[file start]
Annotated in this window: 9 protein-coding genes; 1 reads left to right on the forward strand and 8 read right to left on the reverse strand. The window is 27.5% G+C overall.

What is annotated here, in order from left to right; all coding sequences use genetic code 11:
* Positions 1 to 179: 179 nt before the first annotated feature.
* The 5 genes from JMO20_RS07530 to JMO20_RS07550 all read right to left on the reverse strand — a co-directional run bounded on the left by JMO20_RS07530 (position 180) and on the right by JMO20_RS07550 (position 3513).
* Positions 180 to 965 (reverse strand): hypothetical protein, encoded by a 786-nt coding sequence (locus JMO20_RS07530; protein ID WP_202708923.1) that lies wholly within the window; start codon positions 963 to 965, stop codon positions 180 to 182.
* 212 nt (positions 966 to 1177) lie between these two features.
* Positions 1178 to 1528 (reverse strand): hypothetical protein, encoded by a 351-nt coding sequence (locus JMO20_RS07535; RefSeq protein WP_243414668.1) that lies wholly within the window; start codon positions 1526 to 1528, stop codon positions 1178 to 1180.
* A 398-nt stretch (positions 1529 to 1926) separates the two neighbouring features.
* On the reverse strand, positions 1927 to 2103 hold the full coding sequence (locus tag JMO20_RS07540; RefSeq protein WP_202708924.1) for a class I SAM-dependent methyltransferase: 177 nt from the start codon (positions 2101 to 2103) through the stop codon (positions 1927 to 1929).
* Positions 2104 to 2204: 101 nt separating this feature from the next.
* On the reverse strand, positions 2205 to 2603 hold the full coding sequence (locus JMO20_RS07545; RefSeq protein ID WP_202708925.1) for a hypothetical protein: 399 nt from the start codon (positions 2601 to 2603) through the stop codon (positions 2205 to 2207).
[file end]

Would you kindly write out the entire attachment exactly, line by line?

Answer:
Annotated in this window: 9 protein-coding genes; 1 reads left to right on the forward strand and 8 read right to left on the reverse strand. The window is 27.5% G+C overall.

What is annotated here, in order from left to right; all coding sequences use genetic code 11:
* Positions 1 to 179: 179 nt before the first annotated feature.
* The 5 genes from JMO20_RS07530 to JMO20_RS07550 all read right to left on the reverse strand — a co-directional run bounded on the left by JMO20_RS07530 (position 180) and on the right by JMO20_RS07550 (position 3513).
* Positions 180 to 965 (reverse strand): hypothetical protein, encoded by a 786-nt coding sequence (locus JMO20_RS07530; protein ID WP_202708923.1) that lies wholly within the window; start codon positions 963 to 965, stop codon positions 180 to 182.
* 212 nt (positions 966 to 1177) lie between these two features.
* Positions 1178 to 1528 (reverse strand): hypothetical protein, encoded by a 351-nt coding sequence (locus JMO20_RS07535; RefSeq protein WP_243414668.1) that lies wholly within the window; start codon positions 1526 to 1528, stop codon positions 1178 to 1180.
* A 398-nt stretch (positions 1529 to 1926) separates the two neighbouring features.
* On the reverse strand, positions 1927 to 2103 hold the full coding sequence (locus tag JMO20_RS07540; RefSeq protein WP_202708924.1) for a class I SAM-dependent methyltransferase: 177 nt from the start codon (positions 2101 to 2103) through the stop codon (positions 1927 to 1929).
* Positions 2104 to 2204: 101 nt separating this feature from the next.
* On the reverse strand, positions 2205 to 2603 hold the full coding sequence (locus JMO20_RS07545; RefSeq protein ID WP_202708925.1) for a hypothetical protein: 399 nt from the start codon (positions 2601 to 2603) through the stop codon (positions 2205 to 2207).